I have received a ton of e-mail asking me to follow up yesterday’s article about the suspension of students at Live Oak High School in Morgan Hill, California with another story of a student suspension in Houston, Texas.  In the first instance, students were suspended for refusing to remove clothing with American-flag themes on Cinco de Mayo, an obvious violation of their civil rights and a ridiculous request regardless.  In the Houston story, as reported by KTRH’s Michael Berry and linked at one point by Drudge, the circumstances are quite different — and somewhat misleading:

Yesterday, a listener’s son was offended that his school, Klein Collins High School, displayed the Mexican flag prominently.  His mother called to complain, and the school wouldn’t return her call.  The student took the sign down.

The school pitched a fit, reviewed the surveillance tapes, found the student, and suspended him for 3 days.  AND he has to pay for the flag.  In light of the SF story of students sent home for wearing the AMERICAN flag because it offended the Hispanic students, I thought you’d like to know about a story closer to home.

The problem with this report is that Berry used a picture with it that shows a Mexican flag flying above an upside-down American flag, but there’s no indication that’s what happened at this school.  That picture comes from an incident several years ago (exactly as shown on the Boss Emeritus’ site in March 2006) and not from Klein Collins.  Berry’s report only says that the school “displayed the Mexican flag prominently,” which could mean almost anything.  Was it on a flagpole at all?  Was it displayed on a wall in the cafeteria?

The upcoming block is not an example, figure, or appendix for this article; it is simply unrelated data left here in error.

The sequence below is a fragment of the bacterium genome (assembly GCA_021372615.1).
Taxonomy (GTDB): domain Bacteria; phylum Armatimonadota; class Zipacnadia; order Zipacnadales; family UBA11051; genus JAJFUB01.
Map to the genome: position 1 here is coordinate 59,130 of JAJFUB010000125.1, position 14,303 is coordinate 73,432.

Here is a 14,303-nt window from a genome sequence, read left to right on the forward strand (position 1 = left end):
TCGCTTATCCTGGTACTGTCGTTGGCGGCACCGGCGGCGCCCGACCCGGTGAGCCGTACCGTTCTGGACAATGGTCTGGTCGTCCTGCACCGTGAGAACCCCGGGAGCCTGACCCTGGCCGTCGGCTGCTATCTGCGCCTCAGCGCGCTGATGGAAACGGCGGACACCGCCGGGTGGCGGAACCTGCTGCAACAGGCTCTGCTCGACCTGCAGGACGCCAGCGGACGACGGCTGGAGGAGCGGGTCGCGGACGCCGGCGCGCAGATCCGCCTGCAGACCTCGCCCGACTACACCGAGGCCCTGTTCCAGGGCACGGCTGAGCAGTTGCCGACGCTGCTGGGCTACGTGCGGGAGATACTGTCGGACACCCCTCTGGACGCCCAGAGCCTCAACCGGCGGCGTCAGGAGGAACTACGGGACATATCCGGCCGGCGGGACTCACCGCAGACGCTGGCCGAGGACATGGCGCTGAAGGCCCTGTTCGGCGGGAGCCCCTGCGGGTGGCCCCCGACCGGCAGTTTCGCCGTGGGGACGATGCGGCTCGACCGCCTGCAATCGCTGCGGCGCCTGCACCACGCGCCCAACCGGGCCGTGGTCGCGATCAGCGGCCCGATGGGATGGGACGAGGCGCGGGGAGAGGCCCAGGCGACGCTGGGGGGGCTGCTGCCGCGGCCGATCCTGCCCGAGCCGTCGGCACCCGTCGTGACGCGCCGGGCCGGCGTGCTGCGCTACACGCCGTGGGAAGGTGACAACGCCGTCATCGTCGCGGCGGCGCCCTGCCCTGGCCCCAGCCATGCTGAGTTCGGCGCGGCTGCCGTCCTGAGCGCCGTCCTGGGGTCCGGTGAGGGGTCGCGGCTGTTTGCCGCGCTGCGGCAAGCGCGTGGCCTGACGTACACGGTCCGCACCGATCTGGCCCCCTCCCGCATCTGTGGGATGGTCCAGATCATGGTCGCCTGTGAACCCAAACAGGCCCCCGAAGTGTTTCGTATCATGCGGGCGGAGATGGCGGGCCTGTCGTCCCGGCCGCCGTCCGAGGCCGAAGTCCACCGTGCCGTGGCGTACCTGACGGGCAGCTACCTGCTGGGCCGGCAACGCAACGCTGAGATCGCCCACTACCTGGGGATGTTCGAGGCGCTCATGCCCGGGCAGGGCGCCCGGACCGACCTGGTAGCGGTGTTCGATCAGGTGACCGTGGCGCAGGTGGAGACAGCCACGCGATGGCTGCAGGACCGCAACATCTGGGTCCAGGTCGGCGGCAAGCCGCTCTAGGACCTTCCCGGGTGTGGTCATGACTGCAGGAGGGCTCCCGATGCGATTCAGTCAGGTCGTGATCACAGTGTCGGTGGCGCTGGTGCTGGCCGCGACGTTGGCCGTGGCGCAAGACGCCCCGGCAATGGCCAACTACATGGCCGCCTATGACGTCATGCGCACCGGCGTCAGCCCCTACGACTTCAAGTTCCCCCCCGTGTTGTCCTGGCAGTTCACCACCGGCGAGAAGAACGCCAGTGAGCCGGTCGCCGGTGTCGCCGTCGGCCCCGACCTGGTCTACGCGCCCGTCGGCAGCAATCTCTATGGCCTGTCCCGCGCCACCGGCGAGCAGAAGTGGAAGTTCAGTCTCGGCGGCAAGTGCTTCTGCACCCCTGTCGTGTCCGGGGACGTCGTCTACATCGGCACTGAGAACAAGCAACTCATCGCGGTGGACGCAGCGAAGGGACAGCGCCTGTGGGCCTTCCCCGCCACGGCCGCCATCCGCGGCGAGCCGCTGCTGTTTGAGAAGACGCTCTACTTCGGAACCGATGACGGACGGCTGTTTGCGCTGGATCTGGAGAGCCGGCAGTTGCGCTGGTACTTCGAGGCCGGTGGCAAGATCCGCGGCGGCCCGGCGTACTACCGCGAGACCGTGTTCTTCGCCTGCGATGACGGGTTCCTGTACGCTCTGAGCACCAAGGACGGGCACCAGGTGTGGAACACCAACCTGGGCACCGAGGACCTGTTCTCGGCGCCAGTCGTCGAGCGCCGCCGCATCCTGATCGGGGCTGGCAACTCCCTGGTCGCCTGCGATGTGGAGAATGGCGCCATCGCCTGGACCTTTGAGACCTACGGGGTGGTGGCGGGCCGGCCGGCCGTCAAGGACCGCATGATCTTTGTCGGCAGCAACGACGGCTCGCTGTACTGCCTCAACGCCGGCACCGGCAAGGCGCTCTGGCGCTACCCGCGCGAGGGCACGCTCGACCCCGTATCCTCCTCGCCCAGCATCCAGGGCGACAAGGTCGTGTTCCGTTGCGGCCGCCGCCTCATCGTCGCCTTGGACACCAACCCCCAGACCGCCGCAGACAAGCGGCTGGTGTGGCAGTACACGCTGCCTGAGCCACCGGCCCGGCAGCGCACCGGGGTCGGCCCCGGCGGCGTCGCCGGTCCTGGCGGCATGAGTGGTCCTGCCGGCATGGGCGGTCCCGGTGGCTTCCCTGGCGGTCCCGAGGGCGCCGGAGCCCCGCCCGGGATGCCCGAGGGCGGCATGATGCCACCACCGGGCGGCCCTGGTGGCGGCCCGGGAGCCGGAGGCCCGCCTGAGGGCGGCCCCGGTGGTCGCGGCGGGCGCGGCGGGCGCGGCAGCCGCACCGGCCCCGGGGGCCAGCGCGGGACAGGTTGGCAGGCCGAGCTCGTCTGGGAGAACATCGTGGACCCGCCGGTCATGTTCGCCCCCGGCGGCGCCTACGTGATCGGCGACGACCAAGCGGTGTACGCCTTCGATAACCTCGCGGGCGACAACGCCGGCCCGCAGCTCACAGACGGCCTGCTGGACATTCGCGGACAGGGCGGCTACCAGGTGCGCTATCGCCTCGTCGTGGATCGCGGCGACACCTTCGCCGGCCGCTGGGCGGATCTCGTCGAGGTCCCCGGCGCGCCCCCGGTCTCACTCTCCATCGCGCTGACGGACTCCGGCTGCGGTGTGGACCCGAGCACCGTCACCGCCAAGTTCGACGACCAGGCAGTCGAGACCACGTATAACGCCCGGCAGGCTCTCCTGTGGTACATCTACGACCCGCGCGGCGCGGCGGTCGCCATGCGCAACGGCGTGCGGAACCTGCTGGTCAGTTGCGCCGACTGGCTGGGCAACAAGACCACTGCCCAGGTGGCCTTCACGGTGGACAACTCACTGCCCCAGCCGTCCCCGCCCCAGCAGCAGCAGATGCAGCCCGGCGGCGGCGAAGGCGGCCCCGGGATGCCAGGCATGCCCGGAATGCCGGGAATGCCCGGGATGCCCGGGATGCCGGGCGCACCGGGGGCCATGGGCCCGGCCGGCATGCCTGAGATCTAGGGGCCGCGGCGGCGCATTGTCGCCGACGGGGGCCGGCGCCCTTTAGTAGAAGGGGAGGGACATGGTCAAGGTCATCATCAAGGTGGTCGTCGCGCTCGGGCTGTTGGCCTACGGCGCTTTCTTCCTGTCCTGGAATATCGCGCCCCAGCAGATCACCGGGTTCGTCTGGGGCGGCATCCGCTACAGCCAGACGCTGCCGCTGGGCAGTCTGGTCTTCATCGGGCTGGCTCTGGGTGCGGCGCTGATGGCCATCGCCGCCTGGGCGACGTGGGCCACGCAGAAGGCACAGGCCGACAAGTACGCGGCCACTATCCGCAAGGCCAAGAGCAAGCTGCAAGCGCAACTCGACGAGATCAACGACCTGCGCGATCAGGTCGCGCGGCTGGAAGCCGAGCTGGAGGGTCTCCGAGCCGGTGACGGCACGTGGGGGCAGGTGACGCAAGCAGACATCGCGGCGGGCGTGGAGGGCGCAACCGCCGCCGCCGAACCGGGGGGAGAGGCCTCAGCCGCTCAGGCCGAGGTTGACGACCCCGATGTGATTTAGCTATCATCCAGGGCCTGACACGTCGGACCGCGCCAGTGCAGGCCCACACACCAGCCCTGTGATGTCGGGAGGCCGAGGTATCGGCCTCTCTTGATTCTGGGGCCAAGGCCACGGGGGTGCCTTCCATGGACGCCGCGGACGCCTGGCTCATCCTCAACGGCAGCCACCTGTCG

Without that incendiary picture, the reason for outrage becomes very muddled.  There’s nothing so wrong with displaying a Mexican flag on a school campus (as long as it doesn’t replace the American flag) that it requires student intervention.  Like it or not, students don’t make the rules at school, and the student in question had no business removing a school display without permission from the administration.  One can question whether a three-day suspension was warranted, but it’s difficult to argue with the application of disciplinary action.

In contrast, the students at Live Oak High School were disciplined for wearing clothing with an American-flag theme on the basis of its supposed offense to those celebrating a minor holiday honoring a foreign country.  It’s an outrageous action designed to punish personal political speech merely on the basis that it disagreed with the administration.   The two don’t really have any equivalency, at least not with the details reported at KTRH.

Update: Berry has updated the post to show the actual display of the flag — hanging from a railing over a corridor.  It wasn’t on a flagpole or flying over the American flag.  There may be valid reasons to object to this display (as expressed by many commenters below), but the student shouldn’t have taken it down himself.